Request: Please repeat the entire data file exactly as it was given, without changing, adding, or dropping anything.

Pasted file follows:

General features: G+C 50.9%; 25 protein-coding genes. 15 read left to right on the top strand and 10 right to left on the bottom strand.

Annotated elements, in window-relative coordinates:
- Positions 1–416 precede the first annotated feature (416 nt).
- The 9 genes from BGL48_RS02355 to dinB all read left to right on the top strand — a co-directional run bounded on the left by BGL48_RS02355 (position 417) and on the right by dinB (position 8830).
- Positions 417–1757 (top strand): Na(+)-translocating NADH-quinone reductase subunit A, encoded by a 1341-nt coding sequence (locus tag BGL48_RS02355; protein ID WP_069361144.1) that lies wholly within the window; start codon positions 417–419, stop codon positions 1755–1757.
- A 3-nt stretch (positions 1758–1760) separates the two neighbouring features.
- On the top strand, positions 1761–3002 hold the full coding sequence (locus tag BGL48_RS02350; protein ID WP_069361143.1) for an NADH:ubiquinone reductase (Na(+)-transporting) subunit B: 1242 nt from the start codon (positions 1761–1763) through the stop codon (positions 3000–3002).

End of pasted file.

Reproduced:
General features: G+C 50.9%; 25 protein-coding genes. 15 read left to right on the top strand and 10 right to left on the bottom strand.

Annotated elements, in window-relative coordinates:
- Positions 1–416 precede the first annotated feature (416 nt).
- The 9 genes from BGL48_RS02355 to dinB all read left to right on the top strand — a co-directional run bounded on the left by BGL48_RS02355 (position 417) and on the right by dinB (position 8830).
- Positions 417–1757 (top strand): Na(+)-translocating NADH-quinone reductase subunit A, encoded by a 1341-nt coding sequence (locus tag BGL48_RS02355; protein ID WP_069361144.1) that lies wholly within the window; start codon positions 417–419, stop codon positions 1755–1757.
- A 3-nt stretch (positions 1758–1760) separates the two neighbouring features.
- On the top strand, positions 1761–3002 hold the full coding sequence (locus tag BGL48_RS02350; protein ID WP_069361143.1) for an NADH:ubiquinone reductase (Na(+)-transporting) subunit B: 1242 nt from the start codon (positions 1761–1763) through the stop codon (positions 3000–3002).